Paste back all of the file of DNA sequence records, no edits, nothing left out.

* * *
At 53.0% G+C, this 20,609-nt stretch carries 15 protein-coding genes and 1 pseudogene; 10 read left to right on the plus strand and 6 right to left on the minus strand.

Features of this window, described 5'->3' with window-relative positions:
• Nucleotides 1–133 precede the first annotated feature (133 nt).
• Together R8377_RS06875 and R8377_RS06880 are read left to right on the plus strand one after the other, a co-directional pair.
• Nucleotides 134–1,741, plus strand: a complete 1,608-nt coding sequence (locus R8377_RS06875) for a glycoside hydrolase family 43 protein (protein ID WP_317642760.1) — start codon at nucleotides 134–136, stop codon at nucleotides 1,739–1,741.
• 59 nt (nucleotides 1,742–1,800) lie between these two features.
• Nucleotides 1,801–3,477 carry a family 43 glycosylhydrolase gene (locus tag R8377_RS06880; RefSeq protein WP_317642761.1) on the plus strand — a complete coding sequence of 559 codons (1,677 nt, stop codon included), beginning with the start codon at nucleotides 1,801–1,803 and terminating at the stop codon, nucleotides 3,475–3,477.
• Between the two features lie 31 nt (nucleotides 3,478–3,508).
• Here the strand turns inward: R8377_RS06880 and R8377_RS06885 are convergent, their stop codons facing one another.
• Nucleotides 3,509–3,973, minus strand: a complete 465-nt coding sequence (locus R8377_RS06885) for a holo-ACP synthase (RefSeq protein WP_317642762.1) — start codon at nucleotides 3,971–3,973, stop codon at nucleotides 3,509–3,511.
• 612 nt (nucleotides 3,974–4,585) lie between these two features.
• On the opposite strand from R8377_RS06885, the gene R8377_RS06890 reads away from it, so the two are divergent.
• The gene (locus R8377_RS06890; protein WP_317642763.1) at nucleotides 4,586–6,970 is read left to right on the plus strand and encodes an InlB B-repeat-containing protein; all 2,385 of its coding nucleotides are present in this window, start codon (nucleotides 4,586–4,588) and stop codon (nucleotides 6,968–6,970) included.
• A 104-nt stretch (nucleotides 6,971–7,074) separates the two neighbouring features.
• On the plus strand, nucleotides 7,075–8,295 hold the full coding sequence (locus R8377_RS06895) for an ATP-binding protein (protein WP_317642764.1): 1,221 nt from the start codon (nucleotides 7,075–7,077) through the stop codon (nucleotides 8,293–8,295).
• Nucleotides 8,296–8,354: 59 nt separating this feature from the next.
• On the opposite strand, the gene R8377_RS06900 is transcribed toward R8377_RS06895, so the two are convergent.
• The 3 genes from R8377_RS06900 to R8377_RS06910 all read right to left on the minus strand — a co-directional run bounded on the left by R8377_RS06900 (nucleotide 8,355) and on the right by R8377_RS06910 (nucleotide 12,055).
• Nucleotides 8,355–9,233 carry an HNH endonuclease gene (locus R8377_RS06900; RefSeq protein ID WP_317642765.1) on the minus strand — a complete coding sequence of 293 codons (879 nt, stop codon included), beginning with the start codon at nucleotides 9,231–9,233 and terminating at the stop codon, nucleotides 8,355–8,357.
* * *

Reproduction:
At 53.0% G+C, this 20,609-nt stretch carries 15 protein-coding genes and 1 pseudogene; 10 read left to right on the plus strand and 6 right to left on the minus strand.

Features of this window, described 5'->3' with window-relative positions:
• Nucleotides 1–133 precede the first annotated feature (133 nt).
• Together R8377_RS06875 and R8377_RS06880 are read left to right on the plus strand one after the other, a co-directional pair.
• Nucleotides 134–1,741, plus strand: a complete 1,608-nt coding sequence (locus R8377_RS06875) for a glycoside hydrolase family 43 protein (protein ID WP_317642760.1) — start codon at nucleotides 134–136, stop codon at nucleotides 1,739–1,741.
• 59 nt (nucleotides 1,742–1,800) lie between these two features.
• Nucleotides 1,801–3,477 carry a family 43 glycosylhydrolase gene (locus tag R8377_RS06880; RefSeq protein WP_317642761.1) on the plus strand — a complete coding sequence of 559 codons (1,677 nt, stop codon included), beginning with the start codon at nucleotides 1,801–1,803 and terminating at the stop codon, nucleotides 3,475–3,477.
• Between the two features lie 31 nt (nucleotides 3,478–3,508).
• Here the strand turns inward: R8377_RS06880 and R8377_RS06885 are convergent, their stop codons facing one another.
• Nucleotides 3,509–3,973, minus strand: a complete 465-nt coding sequence (locus R8377_RS06885) for a holo-ACP synthase (RefSeq protein WP_317642762.1) — start codon at nucleotides 3,971–3,973, stop codon at nucleotides 3,509–3,511.
• 612 nt (nucleotides 3,974–4,585) lie between these two features.
• On the opposite strand from R8377_RS06885, the gene R8377_RS06890 reads away from it, so the two are divergent.
• The gene (locus R8377_RS06890; protein WP_317642763.1) at nucleotides 4,586–6,970 is read left to right on the plus strand and encodes an InlB B-repeat-containing protein; all 2,385 of its coding nucleotides are present in this window, start codon (nucleotides 4,586–4,588) and stop codon (nucleotides 6,968–6,970) included.
• A 104-nt stretch (nucleotides 6,971–7,074) separates the two neighbouring features.
• On the plus strand, nucleotides 7,075–8,295 hold the full coding sequence (locus R8377_RS06895) for an ATP-binding protein (protein WP_317642764.1): 1,221 nt from the start codon (nucleotides 7,075–7,077) through the stop codon (nucleotides 8,293–8,295).
• Nucleotides 8,296–8,354: 59 nt separating this feature from the next.
• On the opposite strand, the gene R8377_RS06900 is transcribed toward R8377_RS06895, so the two are convergent.
• The 3 genes from R8377_RS06900 to R8377_RS06910 all read right to left on the minus strand — a co-directional run bounded on the left by R8377_RS06900 (nucleotide 8,355) and on the right by R8377_RS06910 (nucleotide 12,055).
• Nucleotides 8,355–9,233 carry an HNH endonuclease gene (locus R8377_RS06900; RefSeq protein ID WP_317642765.1) on the minus strand — a complete coding sequence of 293 codons (879 nt, stop codon included), beginning with the start codon at nucleotides 9,231–9,233 and terminating at the stop codon, nucleotides 8,355–8,357.